Sharing Success: Last summer, Coca-Cola ran a popular“Share a Coke” campaign, manufacturing a limited run of coke bottles, bearing people’s names on the iconic red-and-white labels. The company is expanding the marketing ploy this year. In addition to sending bottles bearing 1,000 of the most popular names into stores across the country, the company is adding an e-commerce component, allowing consumers with less-common monikers to order personalized 8-ounce bottles online at shareacoke.com.
Custom Kicks: The Nike ID site allows consumers to choose colors and designs for each part of the sneaker, from the sole to the lace. Shoppers can add their names or another message to the shoe’s tongue. Adidas took customization a step further last year, when it introduced an application that lets customers use their own Instagram photos to decorate select shoe styles.
In the Bag: Mars hits the sweet spot of personalization with its mymms.com website. Shoppers can choose the base colors of the candy-coated chocolates, adding personal messages, clip art or uploading their own photos to be printed on the beloved candies.
Pop Art: Kellogg’s allows customers to put their photo, along with a special message on certain boxes of Pop-Tarts, cereal and other products, at its online store.
The Custom Web
With the rise of social media, consumers have become accustomed to curating and customizing their online identities.“People have so much control over various aspects of their lives right now,” says entrepreneur Meredith Finkelstein.“Everyone is living in the public eye.” The next step, she adds, is to translate that customer’s online persona into the physical world. That’s the idea behind Print All Over Me (printallover.me), the online apparel company she helped launch a little over a year ago.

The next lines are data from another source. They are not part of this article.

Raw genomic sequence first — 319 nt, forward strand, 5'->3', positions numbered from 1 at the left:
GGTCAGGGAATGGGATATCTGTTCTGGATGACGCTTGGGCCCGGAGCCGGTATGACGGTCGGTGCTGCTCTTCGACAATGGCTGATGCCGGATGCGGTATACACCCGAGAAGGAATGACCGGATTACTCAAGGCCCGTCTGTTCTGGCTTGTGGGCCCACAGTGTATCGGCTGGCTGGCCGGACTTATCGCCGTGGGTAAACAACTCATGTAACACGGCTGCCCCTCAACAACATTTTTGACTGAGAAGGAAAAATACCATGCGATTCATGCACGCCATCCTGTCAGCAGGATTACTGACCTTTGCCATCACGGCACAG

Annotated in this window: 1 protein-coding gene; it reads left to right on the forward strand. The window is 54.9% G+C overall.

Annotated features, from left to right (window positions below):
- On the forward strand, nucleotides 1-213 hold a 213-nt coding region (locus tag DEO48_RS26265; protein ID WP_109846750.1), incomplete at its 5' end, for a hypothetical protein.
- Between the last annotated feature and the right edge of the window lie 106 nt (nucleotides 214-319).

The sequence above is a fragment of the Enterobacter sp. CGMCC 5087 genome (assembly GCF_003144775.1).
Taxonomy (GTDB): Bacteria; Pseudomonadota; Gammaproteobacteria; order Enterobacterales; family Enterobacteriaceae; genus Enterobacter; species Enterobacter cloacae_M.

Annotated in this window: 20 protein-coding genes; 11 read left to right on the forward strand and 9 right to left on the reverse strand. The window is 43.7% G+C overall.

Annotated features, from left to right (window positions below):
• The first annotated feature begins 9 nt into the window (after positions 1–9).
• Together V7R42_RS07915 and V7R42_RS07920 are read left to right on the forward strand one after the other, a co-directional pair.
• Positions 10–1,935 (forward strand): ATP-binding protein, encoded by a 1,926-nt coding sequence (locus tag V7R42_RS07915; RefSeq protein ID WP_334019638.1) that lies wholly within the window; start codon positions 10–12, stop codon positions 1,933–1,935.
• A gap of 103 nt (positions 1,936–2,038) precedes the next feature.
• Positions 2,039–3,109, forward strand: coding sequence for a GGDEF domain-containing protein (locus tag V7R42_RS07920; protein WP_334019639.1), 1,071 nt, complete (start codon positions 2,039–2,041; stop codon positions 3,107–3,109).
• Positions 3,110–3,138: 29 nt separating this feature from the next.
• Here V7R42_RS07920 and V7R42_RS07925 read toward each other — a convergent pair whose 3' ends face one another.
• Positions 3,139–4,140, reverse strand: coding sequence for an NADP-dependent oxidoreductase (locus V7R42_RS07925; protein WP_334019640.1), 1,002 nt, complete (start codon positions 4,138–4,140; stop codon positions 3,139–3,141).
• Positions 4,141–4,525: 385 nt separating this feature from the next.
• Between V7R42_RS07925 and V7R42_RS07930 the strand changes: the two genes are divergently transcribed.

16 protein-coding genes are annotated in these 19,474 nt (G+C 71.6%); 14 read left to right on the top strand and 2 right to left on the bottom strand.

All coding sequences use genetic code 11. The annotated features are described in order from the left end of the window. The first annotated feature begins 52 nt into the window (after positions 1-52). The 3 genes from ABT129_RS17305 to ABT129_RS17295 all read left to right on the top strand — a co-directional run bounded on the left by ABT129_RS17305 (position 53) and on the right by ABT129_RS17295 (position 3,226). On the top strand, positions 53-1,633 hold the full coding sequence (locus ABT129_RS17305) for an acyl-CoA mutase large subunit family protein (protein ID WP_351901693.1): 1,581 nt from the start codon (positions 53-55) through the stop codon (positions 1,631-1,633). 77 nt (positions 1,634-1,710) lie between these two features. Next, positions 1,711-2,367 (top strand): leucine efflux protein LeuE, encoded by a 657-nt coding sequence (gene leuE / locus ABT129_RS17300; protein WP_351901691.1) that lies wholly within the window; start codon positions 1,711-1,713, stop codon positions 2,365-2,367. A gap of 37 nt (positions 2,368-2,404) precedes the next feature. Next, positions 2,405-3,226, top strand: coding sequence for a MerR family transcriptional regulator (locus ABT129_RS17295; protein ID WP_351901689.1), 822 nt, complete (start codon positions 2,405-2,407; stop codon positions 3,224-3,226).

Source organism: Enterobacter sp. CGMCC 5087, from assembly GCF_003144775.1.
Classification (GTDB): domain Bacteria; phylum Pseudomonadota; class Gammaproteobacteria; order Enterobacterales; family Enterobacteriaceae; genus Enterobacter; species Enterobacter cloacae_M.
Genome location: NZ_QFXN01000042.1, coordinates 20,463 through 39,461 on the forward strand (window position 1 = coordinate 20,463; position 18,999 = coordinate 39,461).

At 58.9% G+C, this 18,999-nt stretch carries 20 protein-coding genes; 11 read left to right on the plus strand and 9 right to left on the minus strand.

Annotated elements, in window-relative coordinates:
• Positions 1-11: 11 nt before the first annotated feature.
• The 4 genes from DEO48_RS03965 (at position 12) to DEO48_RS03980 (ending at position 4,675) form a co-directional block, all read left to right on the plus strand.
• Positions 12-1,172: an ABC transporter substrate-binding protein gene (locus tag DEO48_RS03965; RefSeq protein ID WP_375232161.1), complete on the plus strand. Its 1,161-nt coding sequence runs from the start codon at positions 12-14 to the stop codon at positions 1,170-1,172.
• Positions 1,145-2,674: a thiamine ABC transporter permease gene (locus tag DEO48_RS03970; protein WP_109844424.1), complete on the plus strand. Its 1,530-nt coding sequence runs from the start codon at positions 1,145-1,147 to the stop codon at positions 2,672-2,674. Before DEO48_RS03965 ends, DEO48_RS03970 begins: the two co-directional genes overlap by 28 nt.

Print All Over Me designs the clothing silhouettes and fabrics, and users can upload their own designs and photographs to be digitally printed on fabric, then cut and sewn into the style of their choice.“We’re breaking down the barriers between what it means to be the designer and the consumer,” Finkelstein says.
One of the underpinnings of Print All Over Me’s success is how simple it is. Consumers don’t have to have a lot of technical know-how to feel creative. Tailoring shoppers’ online design experience is often key to increasing e-commerce sales, Goldberg says.“When you provide an open-ended design tool, the closure rate is low because most people aren’t artistic, though they want to be creative,” he adds.“You have to drive that creativity somehow in order to get a successful result.” Pulse uses a template-based system, where end-users make choices, adding their names and editing designs created by professionals with artistic flair.
“I think [personalization is] going to continue to grow in terms of mass media and mass consumer products. People expect it, and they want it. That’s been heard loud and clear.”
JP Hunt, InkSoft
But even truly creative consumers were daunted by the prospect of creating custom clothing before online designers and digital printing blossomed, says Donny Michel, owner of four-year-old, Web-based Smurk Creative Apparel.“Before, it was always the traditional way of ordering – the minimum charges and setup fees – that stopped people,” he says. Artists and band members, he adds, didn’t have the cash flow to order dozens of shirts upfront.“I wanted to disrupt the apparel decorating industry in a good way,” Michel says.